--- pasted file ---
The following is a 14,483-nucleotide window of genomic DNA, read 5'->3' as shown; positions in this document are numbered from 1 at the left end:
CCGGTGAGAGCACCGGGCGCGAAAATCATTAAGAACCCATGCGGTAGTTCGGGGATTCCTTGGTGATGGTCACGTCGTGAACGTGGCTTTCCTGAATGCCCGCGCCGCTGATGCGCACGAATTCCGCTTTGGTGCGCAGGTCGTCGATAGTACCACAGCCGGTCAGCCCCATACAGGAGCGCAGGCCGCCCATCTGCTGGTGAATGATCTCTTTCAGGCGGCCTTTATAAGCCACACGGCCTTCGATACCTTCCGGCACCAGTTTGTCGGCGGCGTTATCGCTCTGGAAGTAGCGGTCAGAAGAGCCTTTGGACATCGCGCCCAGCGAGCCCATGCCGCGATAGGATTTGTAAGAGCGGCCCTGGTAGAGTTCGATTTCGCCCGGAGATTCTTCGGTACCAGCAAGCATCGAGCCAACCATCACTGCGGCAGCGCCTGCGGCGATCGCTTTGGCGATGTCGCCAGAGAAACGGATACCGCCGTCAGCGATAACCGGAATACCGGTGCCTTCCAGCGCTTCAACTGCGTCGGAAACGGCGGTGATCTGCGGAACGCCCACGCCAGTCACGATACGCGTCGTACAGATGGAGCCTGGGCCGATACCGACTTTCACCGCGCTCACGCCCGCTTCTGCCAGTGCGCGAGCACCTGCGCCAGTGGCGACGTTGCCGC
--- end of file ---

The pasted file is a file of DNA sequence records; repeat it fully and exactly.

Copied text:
The following is a 14,483-nucleotide window of genomic DNA, read 5'->3' as shown; positions in this document are numbered from 1 at the left end:
CCGGTGAGAGCACCGGGCGCGAAAATCATTAAGAACCCATGCGGTAGTTCGGGGATTCCTTGGTGATGGTCACGTCGTGAACGTGGCTTTCCTGAATGCCCGCGCCGCTGATGCGCACGAATTCCGCTTTGGTGCGCAGGTCGTCGATAGTACCACAGCCGGTCAGCCCCATACAGGAGCGCAGGCCGCCCATCTGCTGGTGAATGATCTCTTTCAGGCGGCCTTTATAAGCCACACGGCCTTCGATACCTTCCGGCACCAGTTTGTCGGCGGCGTTATCGCTCTGGAAGTAGCGGTCAGAAGAGCCTTTGGACATCGCGCCCAGCGAGCCCATGCCGCGATAGGATTTGTAAGAGCGGCCCTGGTAGAGTTCGATTTCGCCCGGAGATTCTTCGGTACCAGCAAGCATCGAGCCAACCATCACTGCGGCAGCGCCTGCGGCGATCGCTTTGGCGATGTCGCCAGAGAAACGGATACCGCCGTCAGCGATAACCGGAATACCGGTGCCTTCCAGCGCTTCAACTGCGTCGGAAACGGCGGTGATCTGCGGAACGCCCACGCCAGTCACGATACGCGTCGTACAGATGGAGCCTGGGCCGATACCGACTTTCACCGCGCTCACGCCCGCTTCTGCCAGTGCGCGAGCACCTGCGCCAGTGGCGACGTTGCCGC